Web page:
Here we look at a recent incident involving traffic cameras which flags this issue - and provide some recommendations and tips for minimising risks.
Personal data that was gathered from an ANPR (automatic number plate recognition) system utilised by Sheffield City Council and South Yorkshire Police has been accidentally made available to the public through a website.
An information security expert found that the internal management dashboard of the camera system could be accessed via a web browser by entering the ANPR system's IP address. This exposed the details of thousands of motorists, and it has been reported that there were a total of over 8.5 million records of vehicle movements, which could be searched via the dashboard.
Both Sheffield City Council and South Yorkshire Police have taken steps to address the issue, and the information is no longer available to the public. They have confirmed that they will be taking joint responsibility for working to address the breach, and the Information Commissioner's Office (ICO) has been informed of the incident and will also be investigating.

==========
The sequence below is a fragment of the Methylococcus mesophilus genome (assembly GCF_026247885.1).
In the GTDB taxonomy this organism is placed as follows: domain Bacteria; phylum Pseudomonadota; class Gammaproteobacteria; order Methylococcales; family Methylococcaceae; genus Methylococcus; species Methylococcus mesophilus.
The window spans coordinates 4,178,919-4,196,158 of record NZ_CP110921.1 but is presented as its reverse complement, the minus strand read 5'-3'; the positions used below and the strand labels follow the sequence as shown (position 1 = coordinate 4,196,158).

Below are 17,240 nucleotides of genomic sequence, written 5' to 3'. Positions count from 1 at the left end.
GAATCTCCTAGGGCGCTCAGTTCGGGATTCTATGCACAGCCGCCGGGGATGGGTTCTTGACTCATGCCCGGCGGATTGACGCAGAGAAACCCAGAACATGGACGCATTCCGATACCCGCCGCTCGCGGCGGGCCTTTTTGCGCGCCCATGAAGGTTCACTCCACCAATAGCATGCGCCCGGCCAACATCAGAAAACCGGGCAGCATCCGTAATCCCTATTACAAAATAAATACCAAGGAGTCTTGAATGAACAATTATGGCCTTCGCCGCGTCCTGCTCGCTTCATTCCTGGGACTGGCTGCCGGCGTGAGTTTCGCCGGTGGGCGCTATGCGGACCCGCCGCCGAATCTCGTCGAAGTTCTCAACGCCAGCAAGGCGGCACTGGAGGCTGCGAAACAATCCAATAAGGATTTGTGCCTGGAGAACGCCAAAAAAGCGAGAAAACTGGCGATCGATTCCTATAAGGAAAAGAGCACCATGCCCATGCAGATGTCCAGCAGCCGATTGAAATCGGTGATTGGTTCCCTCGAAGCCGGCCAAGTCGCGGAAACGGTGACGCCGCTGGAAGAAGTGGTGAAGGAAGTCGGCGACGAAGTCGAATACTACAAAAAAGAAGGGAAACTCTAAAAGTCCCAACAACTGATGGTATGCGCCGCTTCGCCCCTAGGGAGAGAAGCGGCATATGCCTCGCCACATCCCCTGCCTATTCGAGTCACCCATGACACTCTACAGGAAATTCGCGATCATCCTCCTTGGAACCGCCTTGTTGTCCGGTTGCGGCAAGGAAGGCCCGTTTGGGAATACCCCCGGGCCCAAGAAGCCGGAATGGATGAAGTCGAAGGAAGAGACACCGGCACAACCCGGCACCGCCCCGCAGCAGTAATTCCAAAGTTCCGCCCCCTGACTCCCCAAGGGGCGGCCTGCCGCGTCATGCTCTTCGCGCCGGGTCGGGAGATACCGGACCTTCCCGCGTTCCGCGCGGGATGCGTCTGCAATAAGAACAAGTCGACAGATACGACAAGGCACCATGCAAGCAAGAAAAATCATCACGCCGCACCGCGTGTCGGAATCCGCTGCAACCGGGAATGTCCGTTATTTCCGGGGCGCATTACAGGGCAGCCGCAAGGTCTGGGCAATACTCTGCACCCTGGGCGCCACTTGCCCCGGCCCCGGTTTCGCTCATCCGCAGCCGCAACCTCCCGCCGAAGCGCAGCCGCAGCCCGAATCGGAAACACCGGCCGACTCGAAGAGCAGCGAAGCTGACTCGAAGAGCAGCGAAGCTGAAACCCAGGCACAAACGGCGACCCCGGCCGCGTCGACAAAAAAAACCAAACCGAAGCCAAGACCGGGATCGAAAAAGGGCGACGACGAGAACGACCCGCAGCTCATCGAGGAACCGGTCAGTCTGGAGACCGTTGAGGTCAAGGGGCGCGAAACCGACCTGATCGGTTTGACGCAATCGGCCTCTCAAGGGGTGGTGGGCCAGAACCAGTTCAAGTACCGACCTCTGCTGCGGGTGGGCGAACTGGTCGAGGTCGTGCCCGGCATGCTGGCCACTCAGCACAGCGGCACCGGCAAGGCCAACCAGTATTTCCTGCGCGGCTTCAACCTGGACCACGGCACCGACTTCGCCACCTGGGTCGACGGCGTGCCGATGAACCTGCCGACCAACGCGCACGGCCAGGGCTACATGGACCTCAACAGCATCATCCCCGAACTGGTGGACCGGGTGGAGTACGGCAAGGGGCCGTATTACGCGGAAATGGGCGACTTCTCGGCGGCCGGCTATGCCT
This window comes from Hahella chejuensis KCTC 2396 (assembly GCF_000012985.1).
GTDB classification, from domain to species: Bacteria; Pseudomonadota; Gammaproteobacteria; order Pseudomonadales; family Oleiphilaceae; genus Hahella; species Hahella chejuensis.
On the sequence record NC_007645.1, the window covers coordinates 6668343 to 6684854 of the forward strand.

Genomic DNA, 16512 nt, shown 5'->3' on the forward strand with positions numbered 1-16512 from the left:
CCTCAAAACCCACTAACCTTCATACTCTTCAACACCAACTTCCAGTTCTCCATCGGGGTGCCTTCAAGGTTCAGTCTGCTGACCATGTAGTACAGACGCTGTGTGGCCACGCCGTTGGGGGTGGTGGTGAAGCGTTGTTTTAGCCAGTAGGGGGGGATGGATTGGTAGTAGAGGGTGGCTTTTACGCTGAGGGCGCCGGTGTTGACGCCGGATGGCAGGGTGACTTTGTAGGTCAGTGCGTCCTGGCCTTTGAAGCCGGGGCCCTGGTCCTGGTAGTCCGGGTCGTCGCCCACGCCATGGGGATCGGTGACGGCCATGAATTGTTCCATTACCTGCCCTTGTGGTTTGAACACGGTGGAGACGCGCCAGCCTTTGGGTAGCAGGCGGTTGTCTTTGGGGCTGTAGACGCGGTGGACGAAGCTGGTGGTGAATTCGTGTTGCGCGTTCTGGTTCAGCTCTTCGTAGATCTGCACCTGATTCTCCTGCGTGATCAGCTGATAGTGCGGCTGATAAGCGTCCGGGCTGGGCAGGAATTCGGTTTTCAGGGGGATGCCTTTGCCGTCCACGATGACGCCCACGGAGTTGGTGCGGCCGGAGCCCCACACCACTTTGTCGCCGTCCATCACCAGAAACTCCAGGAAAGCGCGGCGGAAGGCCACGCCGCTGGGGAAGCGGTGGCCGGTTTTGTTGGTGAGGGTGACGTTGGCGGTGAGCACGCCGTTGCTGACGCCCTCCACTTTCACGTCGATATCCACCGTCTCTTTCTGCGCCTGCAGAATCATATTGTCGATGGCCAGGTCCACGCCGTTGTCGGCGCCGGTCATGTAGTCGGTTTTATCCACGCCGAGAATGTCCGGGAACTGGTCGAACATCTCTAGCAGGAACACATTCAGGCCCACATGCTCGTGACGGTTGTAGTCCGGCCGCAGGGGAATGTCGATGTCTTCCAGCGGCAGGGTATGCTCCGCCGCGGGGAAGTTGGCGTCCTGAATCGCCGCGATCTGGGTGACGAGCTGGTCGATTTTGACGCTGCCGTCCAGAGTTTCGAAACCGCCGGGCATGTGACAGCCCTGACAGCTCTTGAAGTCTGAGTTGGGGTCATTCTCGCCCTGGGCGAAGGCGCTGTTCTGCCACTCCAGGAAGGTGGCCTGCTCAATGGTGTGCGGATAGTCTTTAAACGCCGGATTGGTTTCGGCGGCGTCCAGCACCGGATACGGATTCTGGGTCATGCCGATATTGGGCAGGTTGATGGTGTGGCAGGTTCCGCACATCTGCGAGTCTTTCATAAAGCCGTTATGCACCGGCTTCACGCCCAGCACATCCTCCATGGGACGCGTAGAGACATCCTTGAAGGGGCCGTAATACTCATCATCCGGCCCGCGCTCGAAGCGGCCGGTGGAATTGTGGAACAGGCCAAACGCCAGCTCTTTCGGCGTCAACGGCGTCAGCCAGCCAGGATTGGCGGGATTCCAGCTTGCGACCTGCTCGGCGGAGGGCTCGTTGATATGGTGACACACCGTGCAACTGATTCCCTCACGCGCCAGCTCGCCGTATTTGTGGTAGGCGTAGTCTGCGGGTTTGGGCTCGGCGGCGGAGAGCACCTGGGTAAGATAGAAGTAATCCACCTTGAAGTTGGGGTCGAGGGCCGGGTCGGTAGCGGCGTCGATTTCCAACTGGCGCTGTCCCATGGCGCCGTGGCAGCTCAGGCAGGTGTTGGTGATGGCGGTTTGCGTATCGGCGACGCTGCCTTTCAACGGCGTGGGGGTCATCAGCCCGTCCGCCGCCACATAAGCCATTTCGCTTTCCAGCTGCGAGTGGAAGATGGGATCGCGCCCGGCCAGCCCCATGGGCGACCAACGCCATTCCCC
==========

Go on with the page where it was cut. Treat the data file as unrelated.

Areas that will likely be considered include:
Tony Porter, Britain's Surveillance Camera Commissioner has confirmed that he will be requesting a report into the incident, and hopefully this should assist in fleshing out responses to the concerns of the public.
When considering utilising a new technology we recommend that organisations proceed with caution, and ensure that all angles have been contemplated, and risks mitigated, before implementing privacy intrusive technology, such as surveillance cameras.
In our experience, well intentioned solutions which take advantage of the latest technology to assist with specific projects (such as monitoring the carbon emissions of densely populated cities) can become subject to 'purpose creep', whereby the use of the technology expands into areas which had not previously been considered. This is usually done without due consideration for the privacy implications, and a solution which was carefully mapped out to ensure it was proportionate to the original aims, is suddenly being used to assist in areas which were not originally anticipated.
Our top tips for organisations who are considering the use of such surveillance technology include: